“’Card check’ is anti-worker and anti-American. Congress has no legitimate justification for forcing workers to sign union authorization cards in the presence of their coworkers and union organizers, opening them up to harassment and intimidation from union organizers and eliminating the right to privacy normally provided by secret ballot elections.

“Having an arbitrator set terms of collective bargaining agreements between a union and private sector employer will lead to job loss, bankruptcy, and government bailouts. It also incentivizes unions to propose outrageous terms in hopes the arbitrator will have their back.

“The U.S. Senate should reject these radical anti-worker, privacy-evading and anti-business provisions to protect both workers and employers, especially small business owners, from harassment and intimidation from unions and their cohorts on the NLRB.”

 

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About The Coalition for a Democratic Workplace

CDW is a broad-based coalition of hundreds of organizations representing hundreds of thousands of employers and millions of employees in various industries across the country concerned with a long-standing effort by some in the labor movement to make radical changes to the National Labor Relations Act without regard to the severely negative impact they would have on employees, employers, and the economy. CDW was originally formed in 2005 in opposition to the so-called Employee Free Choice Act (EFCA) – a bill similar to the PRO Act – that would have stripped employees of the right to secret ballots in union representation elections and allowed arbitrators to set contract terms regardless of the consequence to workers or businesses.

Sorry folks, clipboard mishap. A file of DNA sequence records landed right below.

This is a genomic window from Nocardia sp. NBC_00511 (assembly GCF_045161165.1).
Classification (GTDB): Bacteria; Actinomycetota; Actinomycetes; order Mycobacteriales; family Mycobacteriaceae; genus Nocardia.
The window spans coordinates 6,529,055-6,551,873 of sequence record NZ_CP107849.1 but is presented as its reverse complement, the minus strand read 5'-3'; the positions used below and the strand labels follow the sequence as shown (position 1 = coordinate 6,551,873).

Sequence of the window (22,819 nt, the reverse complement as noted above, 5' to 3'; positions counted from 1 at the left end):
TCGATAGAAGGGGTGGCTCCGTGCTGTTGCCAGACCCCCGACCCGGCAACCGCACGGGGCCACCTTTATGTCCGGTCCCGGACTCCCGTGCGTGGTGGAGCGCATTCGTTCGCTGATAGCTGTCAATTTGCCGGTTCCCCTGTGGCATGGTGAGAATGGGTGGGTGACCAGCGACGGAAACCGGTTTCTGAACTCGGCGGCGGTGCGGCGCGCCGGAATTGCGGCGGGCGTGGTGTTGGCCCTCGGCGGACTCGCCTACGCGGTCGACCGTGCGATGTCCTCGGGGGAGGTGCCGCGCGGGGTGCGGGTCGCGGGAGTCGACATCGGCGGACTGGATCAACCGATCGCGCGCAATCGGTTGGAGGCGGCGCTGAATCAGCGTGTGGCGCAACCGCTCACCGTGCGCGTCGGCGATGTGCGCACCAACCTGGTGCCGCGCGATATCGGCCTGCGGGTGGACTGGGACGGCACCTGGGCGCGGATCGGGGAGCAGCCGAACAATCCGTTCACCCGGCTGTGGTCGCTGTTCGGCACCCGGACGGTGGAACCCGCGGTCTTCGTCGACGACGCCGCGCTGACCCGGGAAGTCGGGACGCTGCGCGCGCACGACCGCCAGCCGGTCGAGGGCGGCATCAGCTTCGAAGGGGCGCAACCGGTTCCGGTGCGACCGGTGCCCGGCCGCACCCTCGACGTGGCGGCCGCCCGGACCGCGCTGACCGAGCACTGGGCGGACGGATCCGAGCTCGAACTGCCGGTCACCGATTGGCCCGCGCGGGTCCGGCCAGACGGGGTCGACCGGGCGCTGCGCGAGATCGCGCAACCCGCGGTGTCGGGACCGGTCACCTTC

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CDW Urges Congress to Reject Anti-Worker Policies Snuck into America COMPETES Act

On February 3, CDW sent a letter to the full House of Representatives calling on them to oppose the America COMPETES Act (H.R. 4521) “due to the last-minute addition of provisions within the Manager’s Amendment that strips employees of their right to a secret ballot in union representation elections and their right to vote on their collective bargaining agreement.”

The Manager’s Amendment included two provisions that infringe on the rights of workers in union organizing drives. One provision strips workers of their right to a secret ballot election in representation elections, needlessly exposing those workers to intimidation, coercion, and harassment. The other provision would force mandatory arbitration on the workforce, depriving workers of the opportunity to vote on their collective bargaining agreements. This is an invitation for bankruptcies, job loss, and government bailouts and could destabilize labor relations by encouraging parties to bargain in bad faith.

As our letter explains, “These provisions do not increase our competitiveness with China, as the America COMPETES Act is intended to do, but will instead undermine it. These provisions will destabilize our economy and disenfranchise workers of their right to vote their conscience.”